• Agitation
  • Anxiety
  • Sleep problems like oversleeping or not sleeping enough
  • Fatigue
  • Feelings of low value or guilt
  • Weight problems, either excessive weight gain or weight loss
  • Contemplations of suicide

Also read: Vitamin Deficiencies can drive you Crazy- Seriously!  Part 1

Hypothyroidism

Hypothyroidism (Hashimoto’s disease) is sometimes confused with fatigue associated with fibromyalgia or vitamin B12 deficiency anemia.  As opposed to hyperthyroid disorder, where the thyroid gland produces too many hormones, hypothyroid disorder involves underproduction of hormones in the thyroid gland.

Symptoms of hypothyroidism include:

  • Joint or muscle pain that hurts “all over”
  • Cold hypersensitivity
  • Depression
  • Fatigue
  • Constipation
  • Weight gain
  • Altered sense of taste
  • Dry thick skin patches

Also read: Low B12 means Low Thyroid- Hypothyroidism and B12 Deficiency

Lupus

Autoimmune disease symptoms like lupus may occur at the same time as fibromyalgia or B12 deficiency, making it harder to diagnose. Conversely, patients with lupus often don’t realize that their vitamin B12 levels have dropped to a dangerous low until they start to suffer severe nerve damage.

Symptoms of lupus include:

  • Fatigue
  • Fever
  • Skin lesions
  • Joint pain
  • Shortness of breath
  • Headaches
  • Memory loss
  • “brain fog”
  • Confusion
  • Dry eyes

Also read: Lupus and Vitamin B12 Deficiency- What’s the Connection?

Lyme disease

Lyme disease is a bacterial infection spread by ticks.  Because of delayed symptoms mimicking fibromyalgia, about 15-50% of fibromyalgia patients receives a misdiagnosis of Lyme disease, and is instructed to take strong antibiotics. A blood test sometimes excludes Lyme disease, but not always.

Symptoms of Lyme disease include:

  • Itching all over the body
  • Chills and fever
  • Headaches
  • Dizziness
  • Muscular pain
  • Stiff neck
  • Numbness and tingling
  • Partial paralysis
  • Speech problems

Restless Legs Syndrome

A significant amount of fibromyalgia sufferers and pernicious anemia patients also experience restless legs syndrome at night. However, other causes of restless legs syndrome are kidney disorder, diabetes, Parkinson’s disease, or drugs.

Symptoms of restless legs syndrome include:

  • Uneasy feeling in lower leg
  • Creeping, crawling sensations
  • Intense need to shake leg in order to ease symptoms
  • Achiness that disappears with exercise

Read more about diseases that mimic fibromyalgia and vitamin B12 deficiency

Vitamin B12 Deficiency and Movement Disorders- How They Relate

Sore Burning Tongue, Dry Mouth, and Weird Tastes- What’s the Cause?

Type 2 Diabetes and Vitamin B12 Deficiency- Are you at Risk?

Sources:

Fibromyalgia- University of Maryland Medical Center

Mayo Clinic

PubMed Health

Images, from top:

jcantrootKindreds Page, aussiegall

Juvenile Vitamin B12 Deficiency- the Dinosaur of all Disorders, say Scientists

Monday, December 19th, 2011

 

 

Recently, scientists discovered an ancient mutant gene putting vitamin B12 deficiency around the timeline of 11,600 B.C., causing a rare form of vitamin B12 anemia known as Imerslund-Gräsbeck Syndrome (IGS) – the second-oldest disease-causing mutant gene known to mankind.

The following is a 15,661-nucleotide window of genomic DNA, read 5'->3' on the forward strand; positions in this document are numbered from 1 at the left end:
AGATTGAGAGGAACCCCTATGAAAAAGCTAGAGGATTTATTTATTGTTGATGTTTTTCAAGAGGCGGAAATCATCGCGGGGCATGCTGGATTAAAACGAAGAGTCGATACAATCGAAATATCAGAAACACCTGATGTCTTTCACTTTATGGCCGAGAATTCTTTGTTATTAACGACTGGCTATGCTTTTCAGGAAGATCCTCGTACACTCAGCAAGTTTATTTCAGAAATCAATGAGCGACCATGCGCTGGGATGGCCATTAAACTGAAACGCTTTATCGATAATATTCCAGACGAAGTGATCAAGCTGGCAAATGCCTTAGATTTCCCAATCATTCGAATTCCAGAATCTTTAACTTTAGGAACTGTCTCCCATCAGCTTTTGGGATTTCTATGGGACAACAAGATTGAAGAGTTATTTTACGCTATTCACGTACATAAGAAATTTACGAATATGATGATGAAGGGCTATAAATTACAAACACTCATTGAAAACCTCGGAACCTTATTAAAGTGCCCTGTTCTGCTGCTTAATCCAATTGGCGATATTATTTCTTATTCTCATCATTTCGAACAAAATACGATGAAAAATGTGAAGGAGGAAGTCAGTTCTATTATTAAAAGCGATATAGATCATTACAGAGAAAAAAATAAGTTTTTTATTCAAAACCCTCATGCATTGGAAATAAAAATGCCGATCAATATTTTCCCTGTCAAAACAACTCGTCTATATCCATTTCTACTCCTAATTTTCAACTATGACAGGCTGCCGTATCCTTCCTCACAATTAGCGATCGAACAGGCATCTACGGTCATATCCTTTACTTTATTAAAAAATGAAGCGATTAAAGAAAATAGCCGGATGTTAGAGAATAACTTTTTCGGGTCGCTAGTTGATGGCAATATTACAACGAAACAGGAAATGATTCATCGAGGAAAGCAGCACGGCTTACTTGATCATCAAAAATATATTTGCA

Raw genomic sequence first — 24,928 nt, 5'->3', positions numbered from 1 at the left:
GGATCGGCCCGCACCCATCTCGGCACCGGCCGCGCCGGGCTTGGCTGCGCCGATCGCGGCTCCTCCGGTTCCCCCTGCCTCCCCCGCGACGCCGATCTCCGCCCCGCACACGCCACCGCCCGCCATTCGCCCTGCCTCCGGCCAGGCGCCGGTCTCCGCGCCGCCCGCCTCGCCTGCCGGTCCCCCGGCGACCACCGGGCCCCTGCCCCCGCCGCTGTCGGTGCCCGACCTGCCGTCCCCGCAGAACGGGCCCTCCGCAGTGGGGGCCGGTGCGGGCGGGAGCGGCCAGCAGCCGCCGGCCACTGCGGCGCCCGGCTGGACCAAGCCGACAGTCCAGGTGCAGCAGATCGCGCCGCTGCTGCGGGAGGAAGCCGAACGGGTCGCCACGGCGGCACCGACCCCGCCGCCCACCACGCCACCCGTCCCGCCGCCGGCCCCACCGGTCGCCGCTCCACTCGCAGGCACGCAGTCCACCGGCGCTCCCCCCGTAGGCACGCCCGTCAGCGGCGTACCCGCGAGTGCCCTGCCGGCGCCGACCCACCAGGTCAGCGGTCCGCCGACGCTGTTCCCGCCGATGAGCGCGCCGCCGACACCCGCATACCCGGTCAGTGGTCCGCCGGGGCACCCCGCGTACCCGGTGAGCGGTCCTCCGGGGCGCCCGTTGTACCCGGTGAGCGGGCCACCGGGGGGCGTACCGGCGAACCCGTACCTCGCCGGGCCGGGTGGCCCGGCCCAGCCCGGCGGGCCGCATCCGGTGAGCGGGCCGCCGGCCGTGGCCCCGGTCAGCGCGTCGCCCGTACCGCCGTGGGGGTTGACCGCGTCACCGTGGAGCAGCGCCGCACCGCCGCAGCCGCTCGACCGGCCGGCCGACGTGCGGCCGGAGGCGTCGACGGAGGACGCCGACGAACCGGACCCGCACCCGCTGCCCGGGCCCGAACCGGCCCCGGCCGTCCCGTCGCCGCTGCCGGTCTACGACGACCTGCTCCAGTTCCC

What causes Imerslund-Gräsbeck syndrome (IGS)?

According to researchers, mutations in either the amnionless (AMN) or the cubilin (CUBN) gene cause this rare form of vitamin B12 deficiency (IGS), which inhibits vitamin B12 absorption in children born with either mutated gene.  Children born with IGS lack intrinsic factor, a chemical required to digest vitamin B12 in food sources, such as beef, chicken, fish, cheese, and eggs, and eventually show symptoms of severe juvenile cobalamin deficiency.  This discovery adds to our knowledge that B12 deficiency is an inherited disorder.

What is vitamin B12, and why is it so important?

What are the symptoms of Imerslund-Gräsbeck syndrome (IGS)?

IGS originated in the Middle East, affecting children of Jewish, Turkish, or Arabic descent.  Children with (IGS) vitamin B12 deficiency exhibit the following symptoms:

  • Increased risk for infection
  • Everyday fatigue, regardless of diet or sufficient sleep
  • Difficulty concentrating, symptoms similar to Attention Deficit Disorder (ADD)
  • Partial paralysis

Untreated, childhood vitamin B12 deficiency can also lead to severe nerve damage.  A blood test is required to diagnose vitamin B12 deficiency anemia, and treatments include constant vitamin B12 injections, as prescribed by your physician- possibly for the rest of your life.

Top Ten Signs of a Vitamin B12 Deficiency

Who is at risk for getting vitamin B12 deficiency?

Aside from individuals with the inherited vitamin B12 deficiency disorder, other people that are at risk for vitamin B12 deficiency include:

  • Anybody who has had gastrointestinal surgery, such as gastric bypass,  involving the removal of the ileum, a portion of the small intestines required for vitamin B12 absorption
  • Anybody taking medications that inhibit absorption of vitamin B12, including the diabetes drug Metformin, acid reflux medication, antibiotics, and anti-inflammatory medications
  • Vegans who don’t supplement with vitamin B12 regularly
  • Many patients of autoimmune disorders that affect the stomach, such as fibromyalgia, Crohn’s disease, or celiac disease
  • Alcoholics
  • Elderly individuals who lack sufficient stomach acids to digest vitamin B12

Read more about vitamin B12 deficiency causes:

Brain Drain Medications- Drugs that Drain the B12 out of you

Pernicious Anemia: Your 13 Most Frequently Asked Questions, Answered!

Sources:

Scientists Discover Second-Oldest Gene Mutation

Ancient founder mutation is responsible for Imerslund-Gräsbeck Syndrome among diverse ethnicities